Orison – Praying, Remembering. Chapter 2: Remembering the Priestess

Hear my prayer, Lady, and remember me, your little mouse. You sent your priestess to free me from my cage …

“I shall come for you.”

Girl whispers the words to herself as she rides a water buffalo home from the steep terraces of the rice fields. Many, many days have passed since the goddess made the promise, but Girl knows she will keep her word.

But how will she come? In a chariot, drawn by white buffaloes? Riding a great golden yak? Or a tiger? Yes, a tiger. And the goddess will let it eat Naala.

Girl has more weals on her back and legs nowadays, as Naala finds any excuse to lash out with her bamboo cane. For Aprakash has gone, and not to his auntie’s. Gone without the golden horn-caps, but Girl is sure he’s taken other things, for Naala has spent hours searching her coffers, sometimes weeping that he’s left her, more often cursing his name.

The village gossips think he’s gone for good. Girl hopes so. The goddess said not to fear his threats, but Girl does fear, and she repeats the goddess’s promise over and over to herself like a holy mantra.

She’s still repeating it when she reaches the village and finds everyone gathered by the peepul tree, though dusk is falling. A ceremony of welcome is ending, with discarded bowls of rice wine, and empty plates which once held meat, fish, lentil cake and egg. The Elders – including Naala – kneel before a woman who is dressed in saffron robes embroidered with a silver weighing balance. Behind her stand two guards wearing hard-leather armour and carrying weapons.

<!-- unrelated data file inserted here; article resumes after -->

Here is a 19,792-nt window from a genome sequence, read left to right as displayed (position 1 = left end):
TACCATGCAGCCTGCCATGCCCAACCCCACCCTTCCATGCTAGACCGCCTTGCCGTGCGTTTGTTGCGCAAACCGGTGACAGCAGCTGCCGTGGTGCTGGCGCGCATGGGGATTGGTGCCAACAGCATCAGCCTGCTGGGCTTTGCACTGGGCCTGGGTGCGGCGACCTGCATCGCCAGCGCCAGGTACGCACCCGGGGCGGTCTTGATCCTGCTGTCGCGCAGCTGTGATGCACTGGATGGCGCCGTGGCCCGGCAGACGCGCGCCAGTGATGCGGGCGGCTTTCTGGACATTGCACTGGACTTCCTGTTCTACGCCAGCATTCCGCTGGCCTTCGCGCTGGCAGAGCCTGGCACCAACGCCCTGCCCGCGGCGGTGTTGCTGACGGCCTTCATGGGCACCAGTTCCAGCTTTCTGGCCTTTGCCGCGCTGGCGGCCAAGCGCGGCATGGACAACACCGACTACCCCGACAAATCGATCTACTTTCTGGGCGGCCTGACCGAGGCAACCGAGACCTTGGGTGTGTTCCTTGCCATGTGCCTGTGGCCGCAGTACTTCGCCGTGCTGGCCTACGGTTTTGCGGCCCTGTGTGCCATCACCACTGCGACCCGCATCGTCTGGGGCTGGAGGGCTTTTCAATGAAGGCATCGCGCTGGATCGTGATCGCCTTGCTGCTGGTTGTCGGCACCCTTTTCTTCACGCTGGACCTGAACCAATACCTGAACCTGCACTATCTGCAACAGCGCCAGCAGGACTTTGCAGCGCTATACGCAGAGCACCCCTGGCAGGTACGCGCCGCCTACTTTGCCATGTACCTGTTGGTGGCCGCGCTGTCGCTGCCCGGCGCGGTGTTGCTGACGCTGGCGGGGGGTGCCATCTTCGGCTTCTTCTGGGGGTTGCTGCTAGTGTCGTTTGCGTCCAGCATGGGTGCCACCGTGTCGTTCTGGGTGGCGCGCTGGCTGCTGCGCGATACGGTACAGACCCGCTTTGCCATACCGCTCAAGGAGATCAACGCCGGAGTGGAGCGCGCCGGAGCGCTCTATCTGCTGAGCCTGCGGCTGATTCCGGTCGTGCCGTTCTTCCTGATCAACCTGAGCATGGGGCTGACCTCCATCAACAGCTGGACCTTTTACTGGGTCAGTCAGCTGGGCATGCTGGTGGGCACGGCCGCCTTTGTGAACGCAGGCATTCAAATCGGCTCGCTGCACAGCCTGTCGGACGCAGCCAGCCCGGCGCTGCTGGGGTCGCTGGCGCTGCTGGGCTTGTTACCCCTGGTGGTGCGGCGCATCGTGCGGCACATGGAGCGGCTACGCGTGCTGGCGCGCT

Girl slips from the buffalo and moves closer.

“Again, welcome, honoured one,” says the First Elder. “I beg my impertinence be excused, but since we have no need of a priestess of the Lady Giver-of-Judgements, may I now ask your purpose here?”

“I seek the girl known as Little Mouse.”

“None here bears that name.”

Girl can hardly speak for excitement. “Me,” she stammers. “It’s me.”

The priestess smiles and raises her hand in greeting. On her palm is a scar shaped like the balance. “I am here to take you to the Monastery of the Lady.”

“No!” cries Naala, jumping to her feet. She reaches to grab Girl, but the older guard is suddenly there, standing between them.

“She’s mine,” says Naala. “Held in debt-bondage. She can’t leave, not unless I’m paid for her.”

“You are Temple Elder?” asks the priestess.

“I am.” Naala holds up the proof – the amulet-seal she wears.

“The Statute of Slavery Abolished forbids Temple Elders from entering into or holding debt-bondage contracts. An old law, rarely enforced. But enforce it I shall. If the child is yours, and you cannot reimburse all sums paid under the illegal contract, your life is forfeit.”

Naala pales in fear. Girl is torn between shock and hope.

“A slip of the tongue, most honoured one,” says Naala. “My father entered the contract with the child’s grandfather, and when I married, assigned it to my husband. At my husband’s death, it passed to our son. I merely administer it until he comes of formal age.”

“You can prove this?”

Naala scurries to her house and returns with a bound scroll. The priestess unrolls it, reads, rolls it up again.

“Your price to redeem the bond?”

Smiling, Naala hands the priestess a ledger book.

“This is preposterous. These sums …”

“Are correct,” says Naala. “Additional loans to the grandfather and father, interest on these and the original debt, and the cost of feeding and clothing the girl since her father’s death.”